Tuesday, July 31, 2012

UCD Sparrowhawks

So we have at least 3, possibly 6 Sparrowhawks in UCD this Summer.
From never having really seen one, I spent quite a bit of time watching one of the Sparrowhawk juveniles for well over an hour on Saturday.

It spent a lot of time at the top of a tree just sitting around, preening and being silent. I was surprised it was on its own after hearing all the raucous calling during the week, but seeing one was better than none.

Juvenile Sparrowhawk, UCD - July 28 2012

Sparrowhawk, UCD. Supercilium over the eye, together with brownish plumage means this is a juvenile. A supercilium with grey plumage would be an adult female, and no supercilium with rufous cheek and breast would be an adult male.

This juvenile is independently hunting already.

After hanging out watching the Sparrowhawk, I wandered over to the main lake to see if I could manage a photo of the Tufted duck chicks.

Tufted Duck chick, 3ish weeks old, main lake, ucd, July 28 2012.

Tufted duck chick, main lake, ucd

Tufted duck chick, ucd main lake.

Mother Tufted looks on.

One of two adult Herring gulls always around the main ucd lake.
If you had this looking at you whilst eating your sarnie at the lake, wouldn't you throw it some crumbs? With that glare I'd offer my whole lunch.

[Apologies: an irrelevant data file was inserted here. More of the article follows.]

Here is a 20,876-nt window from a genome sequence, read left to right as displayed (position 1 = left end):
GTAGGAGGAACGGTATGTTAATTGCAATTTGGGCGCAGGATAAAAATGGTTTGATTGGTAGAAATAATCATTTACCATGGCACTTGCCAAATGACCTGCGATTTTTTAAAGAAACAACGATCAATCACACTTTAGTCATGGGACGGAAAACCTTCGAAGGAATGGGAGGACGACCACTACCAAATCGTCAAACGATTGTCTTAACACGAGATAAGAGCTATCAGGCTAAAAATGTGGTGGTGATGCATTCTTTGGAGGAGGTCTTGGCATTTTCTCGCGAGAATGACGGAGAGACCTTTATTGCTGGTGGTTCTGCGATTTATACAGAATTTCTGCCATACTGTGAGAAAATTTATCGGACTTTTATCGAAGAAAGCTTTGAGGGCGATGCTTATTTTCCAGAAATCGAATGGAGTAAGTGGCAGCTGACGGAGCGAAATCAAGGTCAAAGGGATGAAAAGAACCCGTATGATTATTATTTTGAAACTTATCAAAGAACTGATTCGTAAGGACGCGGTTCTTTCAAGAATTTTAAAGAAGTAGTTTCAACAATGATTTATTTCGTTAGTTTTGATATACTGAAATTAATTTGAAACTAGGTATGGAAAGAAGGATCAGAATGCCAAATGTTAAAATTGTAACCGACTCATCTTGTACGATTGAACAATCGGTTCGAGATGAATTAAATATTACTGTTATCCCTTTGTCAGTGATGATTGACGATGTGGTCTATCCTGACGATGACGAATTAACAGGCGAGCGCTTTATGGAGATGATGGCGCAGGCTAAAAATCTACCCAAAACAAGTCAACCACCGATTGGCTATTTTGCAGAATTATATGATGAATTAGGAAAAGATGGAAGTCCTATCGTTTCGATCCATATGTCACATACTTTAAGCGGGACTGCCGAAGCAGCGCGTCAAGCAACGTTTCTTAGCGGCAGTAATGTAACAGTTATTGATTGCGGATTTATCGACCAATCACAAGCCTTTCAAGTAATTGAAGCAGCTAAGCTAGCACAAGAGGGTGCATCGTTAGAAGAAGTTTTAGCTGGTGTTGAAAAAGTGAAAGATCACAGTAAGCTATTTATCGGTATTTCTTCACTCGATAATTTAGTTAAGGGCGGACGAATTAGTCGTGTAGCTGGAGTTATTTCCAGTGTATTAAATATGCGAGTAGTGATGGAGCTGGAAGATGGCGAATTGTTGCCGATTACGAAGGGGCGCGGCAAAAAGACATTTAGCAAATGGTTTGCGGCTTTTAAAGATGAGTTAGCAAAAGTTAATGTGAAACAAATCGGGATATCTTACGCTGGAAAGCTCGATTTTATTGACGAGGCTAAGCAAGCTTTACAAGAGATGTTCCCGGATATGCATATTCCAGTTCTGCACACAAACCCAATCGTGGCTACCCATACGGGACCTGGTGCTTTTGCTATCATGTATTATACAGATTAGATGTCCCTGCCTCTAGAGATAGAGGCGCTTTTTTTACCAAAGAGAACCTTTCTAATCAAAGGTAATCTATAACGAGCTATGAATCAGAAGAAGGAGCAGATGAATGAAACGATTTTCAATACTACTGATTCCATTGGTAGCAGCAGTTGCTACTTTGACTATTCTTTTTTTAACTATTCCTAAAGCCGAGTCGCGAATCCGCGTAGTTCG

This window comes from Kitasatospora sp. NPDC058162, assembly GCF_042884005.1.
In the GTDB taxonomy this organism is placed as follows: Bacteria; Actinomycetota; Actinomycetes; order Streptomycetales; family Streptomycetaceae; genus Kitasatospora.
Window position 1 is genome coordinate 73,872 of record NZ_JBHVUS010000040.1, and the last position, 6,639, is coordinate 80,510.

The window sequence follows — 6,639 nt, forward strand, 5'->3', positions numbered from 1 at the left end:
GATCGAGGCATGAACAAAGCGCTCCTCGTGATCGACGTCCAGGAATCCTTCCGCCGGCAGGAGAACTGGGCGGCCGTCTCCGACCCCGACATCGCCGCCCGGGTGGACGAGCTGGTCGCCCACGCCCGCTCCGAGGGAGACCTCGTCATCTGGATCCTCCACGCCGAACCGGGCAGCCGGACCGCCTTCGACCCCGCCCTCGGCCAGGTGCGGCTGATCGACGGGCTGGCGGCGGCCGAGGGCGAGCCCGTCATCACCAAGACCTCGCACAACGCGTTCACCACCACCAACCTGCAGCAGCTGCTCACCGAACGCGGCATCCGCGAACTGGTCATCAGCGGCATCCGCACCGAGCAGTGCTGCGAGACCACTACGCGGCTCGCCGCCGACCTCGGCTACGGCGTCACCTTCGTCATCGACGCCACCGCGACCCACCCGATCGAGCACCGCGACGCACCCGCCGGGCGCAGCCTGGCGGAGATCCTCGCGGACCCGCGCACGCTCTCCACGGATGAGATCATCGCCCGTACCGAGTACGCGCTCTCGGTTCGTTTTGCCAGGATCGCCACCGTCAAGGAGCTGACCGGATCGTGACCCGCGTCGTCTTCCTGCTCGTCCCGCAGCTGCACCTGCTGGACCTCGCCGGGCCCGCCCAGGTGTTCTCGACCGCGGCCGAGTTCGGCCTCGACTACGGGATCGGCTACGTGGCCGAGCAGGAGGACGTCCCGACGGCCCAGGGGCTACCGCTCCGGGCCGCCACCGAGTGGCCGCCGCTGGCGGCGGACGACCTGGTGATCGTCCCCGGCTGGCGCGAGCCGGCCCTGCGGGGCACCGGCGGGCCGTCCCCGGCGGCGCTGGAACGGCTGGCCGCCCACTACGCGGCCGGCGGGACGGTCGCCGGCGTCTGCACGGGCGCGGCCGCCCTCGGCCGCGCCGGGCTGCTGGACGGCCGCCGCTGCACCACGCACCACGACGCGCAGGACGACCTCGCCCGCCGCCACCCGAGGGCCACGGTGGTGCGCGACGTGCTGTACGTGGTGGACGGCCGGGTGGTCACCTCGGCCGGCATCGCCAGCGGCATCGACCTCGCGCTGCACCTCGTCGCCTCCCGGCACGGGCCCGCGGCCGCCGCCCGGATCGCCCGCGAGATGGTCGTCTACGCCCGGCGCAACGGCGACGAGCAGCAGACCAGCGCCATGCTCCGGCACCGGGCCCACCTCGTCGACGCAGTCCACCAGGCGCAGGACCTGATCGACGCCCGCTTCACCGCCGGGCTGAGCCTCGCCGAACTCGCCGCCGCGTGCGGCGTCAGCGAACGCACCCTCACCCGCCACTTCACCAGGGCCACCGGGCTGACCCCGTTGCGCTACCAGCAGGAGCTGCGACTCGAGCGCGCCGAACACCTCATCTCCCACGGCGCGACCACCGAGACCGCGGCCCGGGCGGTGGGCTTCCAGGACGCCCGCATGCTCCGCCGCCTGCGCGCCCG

The Black headed gull numbers were up to 55 by the main lake.
All of them in different stages of summer/ winter plumage.
I never remember if they grow white head feathers for winter, or lose their black head feathers from summer.
They lose their black head feathers from summer, I just looked it up.

Black headed gull with its summer breeding plumage.

A little scratch

And all the brown feathers have fallen out. Black headed gull moulting into winter plumage.

Moorhen chick, main lake ucd. I think about 3 months old, born on the island in the main lake.

Yes, well done you Papa Moorhen.

For a good few months I noticed Jackdaws hanging out on this ledge, usually with loads of students milling around underneath. This area is one of the busiest student areas in ucd, but oblivious, the Jackdaws started to build this nest. I didn't think it would last without falling, but chicks emerged and they can now be seen around the Main lake. Quite a success story.

Juvenile Jackdaw, ucd - Some mothers do ave em.

I know it could be considered a bit sad going into your workplace on a weekend, but that doesn't dawn on me.
With so much birdlife going on, it's relaxing to spend 'proper' time around the ucd woodlands instead of bombing it around, fitting in what I can during breaktimes.